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Rental House Investments Beats Investing In Stocks

After seeing the stock market and real estate market decline so significantly the past few years, many investors are wondering whether now is a better time to buy stocks or invest in real estate and which would be a better investment?

Real Estate Investing vs. Stock Market Investing

Consider the following facts about a recent rental house purchase which was purchased a few weeks ago. The house in question was purchased in Port St Lucie, Florida and was a bank owned REO property which was purchased directly from the bank.

Purchase Price _________________$47,500
Monthly Rental _________________$800

Annual Rental Income____________$9,600
Less Annual Insurance___________$1,045
Less Property Taxes_____________$1,300
Less Vacancies_________________$800
Less Repairs __________________$800

Net Annual Income (NOI)_______$5,655

Cash on Cash Return__________$11.9%

If we assume that the property is vacant 1 month out of every twelve and that we spend another 1 months rent on repairs, we would still net a very healthy 11.9% return. Where else can you get almost 12% on your money with very little risk? This house previously sold for almost $200,000 and buying it at less than 1/4 of that price has obviously significantly reduced the downside risk.

The Real Value of Your Rental Property

The current market value of this property is around $77,000. So while this investment yields a current yield of 11.9% I have the added luxury of knowing that there is around $30,000 worth of equity in this property. And considering that historically most rental property in Florida sells at around 140 times rent (this number changes based on market conditions), the fair market value for this property could be somewhere around $112,000. That is how much I would sell this property for if I were to sell it to a Rent to Own Buyer with an FHA mortgage.

Zillow estimates the value of the property at $124,000. The insurance company has the property estimated at $125 per square foot replacement cost. Since the property is 1,176 square feet that puts the valuation at $147,000. I think the property is worth around $77,000. The fact that properties are selling at such a discount to replacement cost should be a huge red flag. That is the builder’s way of letting you know that you should be buying real estate now.

The real replacement cost is around $75 per square foot which would put the properties value at $88,200 which is probably fairly accurate. However this is the value if the house was constructed new and without the land. The lot is worth $25,000 so the house built new would cost around $113,200 to build. Existing homes need to be depreciated since obviously they are worth less than new homes so the $77,000 to $88,000 is probably a healthy range for what the house is really worth. If we are conservative and assume $77,000 that is still a definite $30,000 in equity.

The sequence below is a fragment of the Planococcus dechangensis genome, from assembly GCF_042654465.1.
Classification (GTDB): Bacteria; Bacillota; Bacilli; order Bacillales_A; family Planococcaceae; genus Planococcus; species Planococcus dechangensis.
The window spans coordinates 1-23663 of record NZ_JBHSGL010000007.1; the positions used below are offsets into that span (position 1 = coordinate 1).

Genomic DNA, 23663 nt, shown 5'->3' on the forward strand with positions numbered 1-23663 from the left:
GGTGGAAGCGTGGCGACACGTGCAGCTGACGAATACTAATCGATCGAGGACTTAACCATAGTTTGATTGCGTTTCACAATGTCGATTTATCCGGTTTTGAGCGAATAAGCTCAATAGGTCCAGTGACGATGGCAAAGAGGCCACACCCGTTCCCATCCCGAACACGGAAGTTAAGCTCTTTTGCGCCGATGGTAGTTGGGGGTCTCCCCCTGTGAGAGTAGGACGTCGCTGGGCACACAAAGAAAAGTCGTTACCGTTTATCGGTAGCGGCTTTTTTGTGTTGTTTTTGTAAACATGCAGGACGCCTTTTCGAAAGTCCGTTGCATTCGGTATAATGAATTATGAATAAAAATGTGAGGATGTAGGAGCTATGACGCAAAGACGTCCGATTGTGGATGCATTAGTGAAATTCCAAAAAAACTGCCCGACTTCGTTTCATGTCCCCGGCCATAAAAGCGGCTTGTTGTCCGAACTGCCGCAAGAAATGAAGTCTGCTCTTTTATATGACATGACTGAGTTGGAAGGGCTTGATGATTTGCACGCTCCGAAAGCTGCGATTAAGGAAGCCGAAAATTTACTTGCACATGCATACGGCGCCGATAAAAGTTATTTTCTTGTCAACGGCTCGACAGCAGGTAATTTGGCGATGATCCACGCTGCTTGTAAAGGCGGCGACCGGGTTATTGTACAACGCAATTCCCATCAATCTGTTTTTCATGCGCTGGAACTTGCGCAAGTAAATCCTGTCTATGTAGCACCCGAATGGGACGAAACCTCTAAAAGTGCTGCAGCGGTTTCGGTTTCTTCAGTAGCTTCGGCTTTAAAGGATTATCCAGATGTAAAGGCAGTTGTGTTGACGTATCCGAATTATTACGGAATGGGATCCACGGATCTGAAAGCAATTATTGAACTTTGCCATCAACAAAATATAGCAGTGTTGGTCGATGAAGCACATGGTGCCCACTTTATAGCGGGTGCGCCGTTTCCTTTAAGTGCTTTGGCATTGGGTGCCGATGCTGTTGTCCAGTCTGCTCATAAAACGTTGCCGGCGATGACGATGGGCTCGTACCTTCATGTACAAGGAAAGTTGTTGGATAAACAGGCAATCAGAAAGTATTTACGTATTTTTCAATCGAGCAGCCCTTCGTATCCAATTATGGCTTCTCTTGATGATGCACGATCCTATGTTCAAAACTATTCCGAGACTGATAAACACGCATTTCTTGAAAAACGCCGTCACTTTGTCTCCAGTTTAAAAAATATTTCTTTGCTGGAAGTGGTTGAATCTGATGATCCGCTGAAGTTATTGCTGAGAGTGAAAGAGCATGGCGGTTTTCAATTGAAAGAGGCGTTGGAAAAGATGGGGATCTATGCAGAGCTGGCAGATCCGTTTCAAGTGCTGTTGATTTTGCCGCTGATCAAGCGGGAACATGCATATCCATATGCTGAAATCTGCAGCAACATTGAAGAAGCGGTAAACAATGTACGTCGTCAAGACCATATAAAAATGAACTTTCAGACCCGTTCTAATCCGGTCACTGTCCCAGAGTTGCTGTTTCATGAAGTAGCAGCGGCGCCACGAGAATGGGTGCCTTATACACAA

Return on Investment For Rentals

At a purchase price of $47,000 that represents 63.82% return on my money when I purchase ($30,000/$47,000). In addition to this $30,000 in instant equity I also receive almost 12% annually as mentioned previously. And this is all without utilizing any leverage whatsoever.

Imagine what the return would be if I borrowed 90% of the purchase price ($42,750) at 7% on a 30 year fixed mortgage. My monthly payment would then be $281.09 for both principal and interest which adds up to a total of $3,373.08 for the year.

If I deduct this $3,373.08 from the $5,655 net operating income above then I would be left with a net annual income of $2,281.92. Consider that if you put down 10% ($4,750) that would work out to be a “cash on cash” return of 48%. Where else can you get this kind of return?

Less Risk Investing In Rentals

There is no other investment that can do this with any certainty. Keep in mind that in these calculations I am still factoring in all the expenses of owning property including vacancies, maintenance, taxes, insurance and repairs. I have not factored in the “headache” factor which is basically the headache that comes along with being a landlord.

The “headache” factor is without a doubt the biggest downside to being a landlord. Being a landlord is a lot more hands on that looking at your monthly mutual fund statement. In my opinion that is the biggest issue that a potential landlord should consider before investing in rental properties.